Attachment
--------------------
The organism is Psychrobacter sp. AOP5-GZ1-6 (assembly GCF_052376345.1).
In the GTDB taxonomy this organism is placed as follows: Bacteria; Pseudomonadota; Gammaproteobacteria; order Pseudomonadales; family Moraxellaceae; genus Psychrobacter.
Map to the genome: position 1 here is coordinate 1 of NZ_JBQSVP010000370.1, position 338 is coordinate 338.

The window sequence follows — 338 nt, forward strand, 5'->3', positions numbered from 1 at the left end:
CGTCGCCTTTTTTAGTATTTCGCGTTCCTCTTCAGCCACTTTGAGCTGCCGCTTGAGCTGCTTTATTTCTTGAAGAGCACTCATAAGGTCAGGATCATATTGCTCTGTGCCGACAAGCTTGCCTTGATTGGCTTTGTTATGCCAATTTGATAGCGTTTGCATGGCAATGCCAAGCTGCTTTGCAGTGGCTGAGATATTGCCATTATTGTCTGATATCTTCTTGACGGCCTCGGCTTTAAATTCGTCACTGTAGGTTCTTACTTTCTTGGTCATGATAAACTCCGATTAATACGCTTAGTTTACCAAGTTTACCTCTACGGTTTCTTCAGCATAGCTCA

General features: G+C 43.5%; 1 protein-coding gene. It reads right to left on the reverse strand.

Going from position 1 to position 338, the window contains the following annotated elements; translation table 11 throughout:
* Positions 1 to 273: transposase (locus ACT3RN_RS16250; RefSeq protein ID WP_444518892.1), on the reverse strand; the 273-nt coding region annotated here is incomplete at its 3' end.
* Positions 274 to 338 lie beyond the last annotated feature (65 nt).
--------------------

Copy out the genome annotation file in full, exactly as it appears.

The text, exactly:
The organism is Psychrobacter sp. AOP5-GZ1-6 (assembly GCF_052376345.1).
In the GTDB taxonomy this organism is placed as follows: Bacteria; Pseudomonadota; Gammaproteobacteria; order Pseudomonadales; family Moraxellaceae; genus Psychrobacter.
Map to the genome: position 1 here is coordinate 1 of NZ_JBQSVP010000370.1, position 338 is coordinate 338.

The window sequence follows — 338 nt, forward strand, 5'->3', positions numbered from 1 at the left end:
CGTCGCCTTTTTTAGTATTTCGCGTTCCTCTTCAGCCACTTTGAGCTGCCGCTTGAGCTGCTTTATTTCTTGAAGAGCACTCATAAGGTCAGGATCATATTGCTCTGTGCCGACAAGCTTGCCTTGATTGGCTTTGTTATGCCAATTTGATAGCGTTTGCATGGCAATGCCAAGCTGCTTTGCAGTGGCTGAGATATTGCCATTATTGTCTGATATCTTCTTGACGGCCTCGGCTTTAAATTCGTCACTGTAGGTTCTTACTTTCTTGGTCATGATAAACTCCGATTAATACGCTTAGTTTACCAAGTTTACCTCTACGGTTTCTTCAGCATAGCTCA

General features: G+C 43.5%; 1 protein-coding gene. It reads right to left on the reverse strand.

Going from position 1 to position 338, the window contains the following annotated elements; translation table 11 throughout:
* Positions 1 to 273: transposase (locus ACT3RN_RS16250; RefSeq protein ID WP_444518892.1), on the reverse strand; the 273-nt coding region annotated here is incomplete at its 3' end.
* Positions 274 to 338 lie beyond the last annotated feature (65 nt).